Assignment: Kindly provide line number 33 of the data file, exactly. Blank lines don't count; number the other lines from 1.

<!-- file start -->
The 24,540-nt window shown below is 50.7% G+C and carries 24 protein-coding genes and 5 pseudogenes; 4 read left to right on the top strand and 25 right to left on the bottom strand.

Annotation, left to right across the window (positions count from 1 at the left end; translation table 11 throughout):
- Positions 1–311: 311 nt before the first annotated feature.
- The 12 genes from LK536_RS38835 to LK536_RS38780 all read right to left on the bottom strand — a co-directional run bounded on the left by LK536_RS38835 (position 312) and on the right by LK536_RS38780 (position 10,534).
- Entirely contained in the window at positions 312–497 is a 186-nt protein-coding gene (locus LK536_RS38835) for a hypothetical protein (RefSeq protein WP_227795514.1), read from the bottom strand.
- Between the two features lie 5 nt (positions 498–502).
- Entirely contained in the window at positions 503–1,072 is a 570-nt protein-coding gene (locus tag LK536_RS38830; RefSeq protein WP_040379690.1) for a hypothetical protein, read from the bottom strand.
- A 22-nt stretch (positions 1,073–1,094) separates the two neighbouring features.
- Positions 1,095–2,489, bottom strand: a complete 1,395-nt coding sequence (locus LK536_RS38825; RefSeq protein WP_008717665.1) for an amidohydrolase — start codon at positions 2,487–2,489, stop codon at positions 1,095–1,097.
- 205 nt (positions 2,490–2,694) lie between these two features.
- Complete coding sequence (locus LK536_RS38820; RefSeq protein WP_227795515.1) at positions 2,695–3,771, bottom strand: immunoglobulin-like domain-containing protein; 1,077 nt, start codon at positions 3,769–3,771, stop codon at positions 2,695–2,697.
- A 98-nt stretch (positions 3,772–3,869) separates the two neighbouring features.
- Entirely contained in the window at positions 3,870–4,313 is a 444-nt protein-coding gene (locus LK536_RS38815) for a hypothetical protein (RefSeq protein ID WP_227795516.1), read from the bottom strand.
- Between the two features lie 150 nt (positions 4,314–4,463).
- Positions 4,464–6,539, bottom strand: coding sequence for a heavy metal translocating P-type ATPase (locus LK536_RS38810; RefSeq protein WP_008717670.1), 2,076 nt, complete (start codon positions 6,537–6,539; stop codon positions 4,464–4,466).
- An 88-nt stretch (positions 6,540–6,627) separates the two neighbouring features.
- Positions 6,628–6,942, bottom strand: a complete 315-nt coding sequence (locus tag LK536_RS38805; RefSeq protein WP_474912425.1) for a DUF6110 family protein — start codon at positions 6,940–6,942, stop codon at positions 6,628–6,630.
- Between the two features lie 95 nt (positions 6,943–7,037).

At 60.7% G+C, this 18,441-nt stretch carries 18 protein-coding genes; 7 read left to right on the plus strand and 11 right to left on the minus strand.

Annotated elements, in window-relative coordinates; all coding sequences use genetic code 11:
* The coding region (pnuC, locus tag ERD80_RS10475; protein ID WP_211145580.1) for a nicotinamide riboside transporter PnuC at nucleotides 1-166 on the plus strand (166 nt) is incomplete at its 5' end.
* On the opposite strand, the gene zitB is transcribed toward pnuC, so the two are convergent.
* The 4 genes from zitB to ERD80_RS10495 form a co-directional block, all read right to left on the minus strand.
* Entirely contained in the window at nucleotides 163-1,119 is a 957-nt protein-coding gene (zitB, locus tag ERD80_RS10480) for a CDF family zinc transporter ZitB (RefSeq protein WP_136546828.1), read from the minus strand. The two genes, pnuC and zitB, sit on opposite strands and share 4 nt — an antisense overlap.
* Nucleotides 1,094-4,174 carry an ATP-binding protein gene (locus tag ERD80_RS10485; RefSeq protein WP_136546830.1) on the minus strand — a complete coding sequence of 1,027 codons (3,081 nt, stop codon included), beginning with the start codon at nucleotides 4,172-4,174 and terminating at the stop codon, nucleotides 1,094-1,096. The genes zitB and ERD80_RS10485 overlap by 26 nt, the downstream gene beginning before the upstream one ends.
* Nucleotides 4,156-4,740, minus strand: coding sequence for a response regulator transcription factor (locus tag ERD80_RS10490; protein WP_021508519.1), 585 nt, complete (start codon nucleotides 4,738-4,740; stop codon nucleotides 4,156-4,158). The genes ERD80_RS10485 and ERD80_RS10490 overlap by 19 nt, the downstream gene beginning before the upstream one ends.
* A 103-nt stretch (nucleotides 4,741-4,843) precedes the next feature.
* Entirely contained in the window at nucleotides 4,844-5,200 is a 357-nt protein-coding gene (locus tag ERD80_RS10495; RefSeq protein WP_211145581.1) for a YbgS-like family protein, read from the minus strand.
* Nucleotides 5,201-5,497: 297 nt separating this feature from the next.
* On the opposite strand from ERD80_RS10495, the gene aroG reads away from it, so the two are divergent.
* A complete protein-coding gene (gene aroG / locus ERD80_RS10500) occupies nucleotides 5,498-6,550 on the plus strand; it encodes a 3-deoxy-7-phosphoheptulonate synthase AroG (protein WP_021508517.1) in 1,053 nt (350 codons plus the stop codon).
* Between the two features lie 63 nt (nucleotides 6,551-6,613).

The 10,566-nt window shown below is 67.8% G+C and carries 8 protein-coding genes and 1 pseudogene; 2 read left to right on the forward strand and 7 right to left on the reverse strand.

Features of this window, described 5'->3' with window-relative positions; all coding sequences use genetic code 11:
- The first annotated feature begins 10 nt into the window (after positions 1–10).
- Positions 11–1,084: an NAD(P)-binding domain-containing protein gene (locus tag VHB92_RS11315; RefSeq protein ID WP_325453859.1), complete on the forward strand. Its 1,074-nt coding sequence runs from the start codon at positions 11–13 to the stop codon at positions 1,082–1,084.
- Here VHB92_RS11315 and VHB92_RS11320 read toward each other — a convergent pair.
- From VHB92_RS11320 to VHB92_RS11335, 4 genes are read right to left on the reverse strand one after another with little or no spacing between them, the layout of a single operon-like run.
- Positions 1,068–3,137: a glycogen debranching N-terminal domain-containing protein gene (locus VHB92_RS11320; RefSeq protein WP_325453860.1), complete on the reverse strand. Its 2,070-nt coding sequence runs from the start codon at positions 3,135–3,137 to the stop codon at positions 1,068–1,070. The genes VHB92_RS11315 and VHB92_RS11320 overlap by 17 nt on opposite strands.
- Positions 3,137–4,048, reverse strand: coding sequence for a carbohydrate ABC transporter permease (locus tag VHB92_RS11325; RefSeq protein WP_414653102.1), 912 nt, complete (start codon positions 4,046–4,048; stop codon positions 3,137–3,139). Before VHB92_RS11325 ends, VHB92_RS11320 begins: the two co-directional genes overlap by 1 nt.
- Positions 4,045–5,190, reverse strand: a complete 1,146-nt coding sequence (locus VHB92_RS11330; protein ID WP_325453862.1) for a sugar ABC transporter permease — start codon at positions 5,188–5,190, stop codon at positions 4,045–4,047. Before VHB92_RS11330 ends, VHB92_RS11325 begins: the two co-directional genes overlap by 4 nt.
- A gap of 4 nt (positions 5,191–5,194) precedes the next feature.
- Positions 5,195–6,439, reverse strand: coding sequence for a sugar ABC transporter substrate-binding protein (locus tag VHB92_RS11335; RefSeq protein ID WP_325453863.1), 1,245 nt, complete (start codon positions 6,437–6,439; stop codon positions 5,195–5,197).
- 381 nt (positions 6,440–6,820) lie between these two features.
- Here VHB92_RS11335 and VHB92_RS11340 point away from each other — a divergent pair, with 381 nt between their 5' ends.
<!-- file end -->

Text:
The 10,566-nt window shown below is 67.8% G+C and carries 8 protein-coding genes and 1 pseudogene; 2 read left to right on the forward strand and 7 right to left on the reverse strand.